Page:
Gusii region is well known, not just for its geographic features but also for its trademark rainfall that makes it a green region all year round.
That it has not had rainfall for the past three months is something the locals are not used to. A tour of the region confirms that, just like other parts of the country, this region is also contending with drought that is quickly turning its lush green vegetation into a lifeless brown colour.
Streams and rivers are also drying up forcing residents to walk kilometres to get water which is a new experience for them.
Many are left wondering what could be the cause of this new state of affairs and Ufanisi Resort Manager Isabella Lumumba, has the answer — wanton destruction of trees.
“Residents only appear to beabout the present, cutting indigenous trees to make homes and not replacing these,” she says.
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Lack of knowledge has also seen locals plant blue gum trees near the rivers without being aware that these tree species absorbs water and will dry up the water sources.
Not content to sit back and apportion blame, Isabella has decided to educate residents on the need to plant trees and the right species. She has planted various indigenous tree species in her home and is actively working with the community to educate them on conserving their environment.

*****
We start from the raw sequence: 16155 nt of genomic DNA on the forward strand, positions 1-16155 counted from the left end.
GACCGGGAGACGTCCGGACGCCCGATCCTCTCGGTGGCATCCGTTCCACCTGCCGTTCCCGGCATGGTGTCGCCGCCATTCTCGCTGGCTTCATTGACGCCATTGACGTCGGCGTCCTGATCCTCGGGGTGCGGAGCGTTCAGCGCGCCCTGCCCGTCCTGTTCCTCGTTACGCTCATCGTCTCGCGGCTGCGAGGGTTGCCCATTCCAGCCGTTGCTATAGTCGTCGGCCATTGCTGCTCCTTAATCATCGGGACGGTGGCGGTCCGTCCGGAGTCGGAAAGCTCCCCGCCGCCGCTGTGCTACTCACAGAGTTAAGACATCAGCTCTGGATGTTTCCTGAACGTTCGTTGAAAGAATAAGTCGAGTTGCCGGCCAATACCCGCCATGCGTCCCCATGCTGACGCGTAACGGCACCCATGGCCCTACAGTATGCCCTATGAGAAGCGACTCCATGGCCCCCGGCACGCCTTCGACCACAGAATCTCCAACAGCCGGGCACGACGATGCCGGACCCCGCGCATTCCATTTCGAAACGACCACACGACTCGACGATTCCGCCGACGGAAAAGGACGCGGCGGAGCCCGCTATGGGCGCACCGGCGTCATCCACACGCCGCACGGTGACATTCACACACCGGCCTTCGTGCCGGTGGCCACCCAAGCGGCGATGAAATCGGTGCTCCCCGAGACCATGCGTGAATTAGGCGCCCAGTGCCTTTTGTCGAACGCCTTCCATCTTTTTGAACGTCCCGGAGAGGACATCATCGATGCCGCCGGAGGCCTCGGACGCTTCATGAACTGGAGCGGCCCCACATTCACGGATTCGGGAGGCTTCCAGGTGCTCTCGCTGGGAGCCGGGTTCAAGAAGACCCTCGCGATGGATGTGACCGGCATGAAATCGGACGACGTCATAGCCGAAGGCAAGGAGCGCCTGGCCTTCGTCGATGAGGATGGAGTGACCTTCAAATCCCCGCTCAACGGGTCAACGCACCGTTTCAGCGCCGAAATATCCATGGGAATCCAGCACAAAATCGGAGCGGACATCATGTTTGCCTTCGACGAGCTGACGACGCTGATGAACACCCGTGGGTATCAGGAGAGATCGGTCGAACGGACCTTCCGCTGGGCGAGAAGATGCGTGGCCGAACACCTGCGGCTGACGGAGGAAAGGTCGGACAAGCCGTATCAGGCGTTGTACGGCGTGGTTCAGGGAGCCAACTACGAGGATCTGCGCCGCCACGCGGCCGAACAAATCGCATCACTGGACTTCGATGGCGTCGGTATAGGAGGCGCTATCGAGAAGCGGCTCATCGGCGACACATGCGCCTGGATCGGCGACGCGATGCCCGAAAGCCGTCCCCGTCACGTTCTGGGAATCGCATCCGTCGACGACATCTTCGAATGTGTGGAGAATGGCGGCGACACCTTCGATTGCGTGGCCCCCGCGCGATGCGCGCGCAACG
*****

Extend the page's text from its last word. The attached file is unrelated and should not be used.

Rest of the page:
“I have a variety of trees: Elyptus, Meru Oak, Kassod Tree, African Olive, Moringa, Yellow wood Waterpear, avocado, mango, pawpaw are among species found in my farm.
I also intend to plant a million trees every year in primary and secondary schools within the region as a way of educating the public on the importance of indigenous trees”.
Isabella is content to do this on her own saying her mentor, Wangari Maathai, was also a solo crusader yet she made an impact that continues to be felt to date.
“I admired this environmentalist since I was a child and I have decided to walk in her footsteps in order to restore the region’s landscape that has been affected by tree logging,” she says.
Isabella’s appeal to residents has been: Plant just ten tree seedlings and this will make a difference in everyone’s lives. She also believes civic education is needed to make residents aware of the key role trees play in safeguarding their future and that of their children.
“We all need clean water, fresh air to breath and cool environments to live in. This can only be realised if we pull together to conserve our environment by planting trees,” she says.